Mina becomes a poet. A fierce poet. Artistically she uses some of the new ideas that the Futurists are thinking about. Her poetry moves between time and tenses, voices and outlooks, in machine gun bursts. Conventional expression and sentiment? Blow them up, run them over with a locomotive. Sixty years later Harlan Ellison would write “Love is just sex misspelled” and be thought provocative. Mina had already been there in the horse-and-buggy era. How can a woman keep her selfhood (or for that matter, how can any human being do so) in the minefield of desire and relationships? What is deep and inherent in motherhood that society will not express openly?
Though she used some of the artistic ideas of Futurism as effectively as any writer, Loy seemed to resist most of its political ideas and she satirized the pretentions of the “Flabergasts” while writing about her Italian time as being in the “Lion’s Jaws.” Leaving Italy, she next moved to New York, where she joined the Greenwich Village circle.
Today’s piece uses selections I took from a 34-poem sequence called “Songs to Johannes,” inspired by the relationship with Giovanni Papini (Johannes and Giovanni are variations of the same root name). Loy published these in 1914, near the end of her Italian time. Within the little-magazine world of Modernism she made an immediate impact. Eliot, Pound, William Carlos Williams, and Gertrude Stein said good things about her work. Legendary founder of Poetry magazine Harriet Monroe seems to have been scared by Loy’s frankness. Amy Lowell, poet and influential anthologist, was so put off she is supposed to have said that she would not publish in any magazine that printed Loy.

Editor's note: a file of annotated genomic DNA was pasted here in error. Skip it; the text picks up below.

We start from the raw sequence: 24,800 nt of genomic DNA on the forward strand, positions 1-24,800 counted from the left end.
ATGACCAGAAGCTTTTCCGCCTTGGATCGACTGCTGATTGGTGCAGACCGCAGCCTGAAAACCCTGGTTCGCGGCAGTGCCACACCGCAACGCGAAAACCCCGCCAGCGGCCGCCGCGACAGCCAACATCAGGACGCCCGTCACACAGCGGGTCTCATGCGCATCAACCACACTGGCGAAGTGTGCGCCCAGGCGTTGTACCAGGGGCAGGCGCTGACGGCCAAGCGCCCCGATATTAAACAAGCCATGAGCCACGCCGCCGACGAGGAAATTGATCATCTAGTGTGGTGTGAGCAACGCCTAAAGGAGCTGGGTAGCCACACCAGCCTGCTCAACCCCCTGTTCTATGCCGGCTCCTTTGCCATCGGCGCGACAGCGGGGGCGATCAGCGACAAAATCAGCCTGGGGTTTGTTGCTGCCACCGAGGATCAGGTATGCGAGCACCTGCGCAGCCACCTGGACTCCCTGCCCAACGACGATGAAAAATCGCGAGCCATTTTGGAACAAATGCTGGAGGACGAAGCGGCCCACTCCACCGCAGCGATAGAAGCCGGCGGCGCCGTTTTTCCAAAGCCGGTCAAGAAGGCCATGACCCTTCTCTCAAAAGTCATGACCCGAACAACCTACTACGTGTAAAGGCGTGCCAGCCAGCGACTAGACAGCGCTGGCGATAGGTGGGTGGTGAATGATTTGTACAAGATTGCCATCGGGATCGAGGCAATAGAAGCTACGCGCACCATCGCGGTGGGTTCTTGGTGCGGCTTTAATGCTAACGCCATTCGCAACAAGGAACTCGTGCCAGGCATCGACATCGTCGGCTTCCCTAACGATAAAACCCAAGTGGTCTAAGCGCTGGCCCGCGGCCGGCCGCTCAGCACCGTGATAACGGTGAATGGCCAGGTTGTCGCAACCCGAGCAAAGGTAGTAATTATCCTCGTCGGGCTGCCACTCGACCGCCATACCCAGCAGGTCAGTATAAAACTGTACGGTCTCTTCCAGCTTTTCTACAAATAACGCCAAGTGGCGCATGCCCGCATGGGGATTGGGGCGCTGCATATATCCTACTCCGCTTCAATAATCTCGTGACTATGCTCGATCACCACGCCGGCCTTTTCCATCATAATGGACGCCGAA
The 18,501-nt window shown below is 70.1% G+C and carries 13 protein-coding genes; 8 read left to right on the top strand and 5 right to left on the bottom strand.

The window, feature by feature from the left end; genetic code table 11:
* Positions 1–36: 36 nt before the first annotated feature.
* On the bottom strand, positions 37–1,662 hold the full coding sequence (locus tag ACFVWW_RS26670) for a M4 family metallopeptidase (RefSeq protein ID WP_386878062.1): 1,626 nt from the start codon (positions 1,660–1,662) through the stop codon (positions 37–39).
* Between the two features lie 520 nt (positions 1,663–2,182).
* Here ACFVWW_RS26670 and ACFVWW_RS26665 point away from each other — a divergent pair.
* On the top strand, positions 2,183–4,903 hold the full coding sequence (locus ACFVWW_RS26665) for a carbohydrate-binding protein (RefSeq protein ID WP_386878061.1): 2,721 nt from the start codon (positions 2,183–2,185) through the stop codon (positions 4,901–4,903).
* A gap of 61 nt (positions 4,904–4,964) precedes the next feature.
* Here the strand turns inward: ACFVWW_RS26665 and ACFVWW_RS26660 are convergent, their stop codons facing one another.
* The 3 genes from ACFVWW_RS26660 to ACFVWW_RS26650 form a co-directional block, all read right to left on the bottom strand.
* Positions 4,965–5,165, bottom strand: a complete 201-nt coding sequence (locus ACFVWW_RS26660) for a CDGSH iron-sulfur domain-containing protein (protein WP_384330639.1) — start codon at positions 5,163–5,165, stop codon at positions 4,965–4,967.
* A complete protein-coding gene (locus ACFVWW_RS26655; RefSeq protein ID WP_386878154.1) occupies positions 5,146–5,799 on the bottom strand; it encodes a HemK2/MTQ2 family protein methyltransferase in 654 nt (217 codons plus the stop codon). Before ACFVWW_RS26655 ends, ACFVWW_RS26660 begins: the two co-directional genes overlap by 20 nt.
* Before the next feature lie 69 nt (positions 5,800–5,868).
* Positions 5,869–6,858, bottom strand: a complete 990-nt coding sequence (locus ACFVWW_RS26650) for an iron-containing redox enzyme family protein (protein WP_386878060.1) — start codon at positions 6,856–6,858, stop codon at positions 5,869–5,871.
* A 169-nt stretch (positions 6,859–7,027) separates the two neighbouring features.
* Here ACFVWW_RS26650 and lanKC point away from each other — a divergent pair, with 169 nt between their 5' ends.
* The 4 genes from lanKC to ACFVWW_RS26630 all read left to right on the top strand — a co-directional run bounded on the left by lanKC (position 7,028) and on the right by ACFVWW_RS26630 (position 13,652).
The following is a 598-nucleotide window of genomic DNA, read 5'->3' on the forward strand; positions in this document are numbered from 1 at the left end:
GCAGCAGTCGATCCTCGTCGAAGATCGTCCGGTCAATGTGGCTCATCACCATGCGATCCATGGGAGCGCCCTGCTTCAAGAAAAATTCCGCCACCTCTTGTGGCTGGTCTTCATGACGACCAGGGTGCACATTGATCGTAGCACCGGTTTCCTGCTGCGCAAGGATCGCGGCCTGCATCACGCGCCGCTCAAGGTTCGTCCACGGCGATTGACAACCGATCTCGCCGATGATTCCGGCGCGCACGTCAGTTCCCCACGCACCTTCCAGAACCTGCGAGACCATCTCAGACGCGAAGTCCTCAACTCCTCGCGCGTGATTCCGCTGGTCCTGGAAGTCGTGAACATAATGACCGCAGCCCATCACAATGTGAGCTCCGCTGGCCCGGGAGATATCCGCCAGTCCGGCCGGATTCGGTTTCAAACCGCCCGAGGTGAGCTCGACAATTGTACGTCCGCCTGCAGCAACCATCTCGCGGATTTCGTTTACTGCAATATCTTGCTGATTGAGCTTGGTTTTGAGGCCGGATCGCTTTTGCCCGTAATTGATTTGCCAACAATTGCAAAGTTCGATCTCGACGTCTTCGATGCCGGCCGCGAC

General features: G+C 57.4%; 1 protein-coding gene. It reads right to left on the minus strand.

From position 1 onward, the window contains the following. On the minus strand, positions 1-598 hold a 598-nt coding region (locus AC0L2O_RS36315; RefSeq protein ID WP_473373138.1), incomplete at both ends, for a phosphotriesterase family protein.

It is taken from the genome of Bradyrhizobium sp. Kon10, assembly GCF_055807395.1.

If the patriarchy may have lost the battle with Mina Loy, for a long time they seem to have won the peace. It was only in the last few years of the 20th Century that Loy’s poems of the first part of that century began to be looked at again. Now, Loy has become a key poetic Modernist for literary scholars tired of the usual sausage-fest, but that opens up the danger that work like “Songs to Johannes” may be introduced, academically, like this: “Loy in effect diagnoses an end to love poetry in the light of historical circumstance, anticipating that poststructuralist line of inquiry which urges a rereading of ‘lyric’ as a culturally responsive construct. Instead, her poetry constitutes a critique of the very demand that lyric expression be viewed apart from the social world.”
There’s nothing wrong with that view, but I find Loy’s pre-WWI writing here a lot more immediate assuming one has some applicable life experience to bring to it. Her diction sometimes reminds me of Emily Dickinson, and like Dickinson figuring out what is ironic, and what is earnest, and what is both, can sometimes be a challenge. In performance, any of those three choices seem to work for most phrases here. The greatest error would be to make them all of the same tenor. Also, like Dickinson, Loy will move from speaking concise abstraction to vivid metaphor using very few words. Thus, the high minded and the sensual nitty-gritty are juxtaposed.
My appreciation for this sequence grew tremendously as I constructed this performance. There are strong images, richly ambiguous expressions, and yes, lines that one could deconstruct at thesis length. I didn’t even have room to include the phrase from “Songs to Johannes” that I’ve chosen to title today’s selection, but I can never look at a plump rococo cherub again without recalling it. But the real gift I got, the unique gift of art, is that I could experience some of Loy’s moments in the hot-house nexus of Fascism and Modernism. “Pig Cupid” would probably be more authentic if this was performed in a woman’s voice, but alas my voice is what I have available today. To hear my performance, you use the player below if your reader displays it, or this highlighted hyperlink will also play it.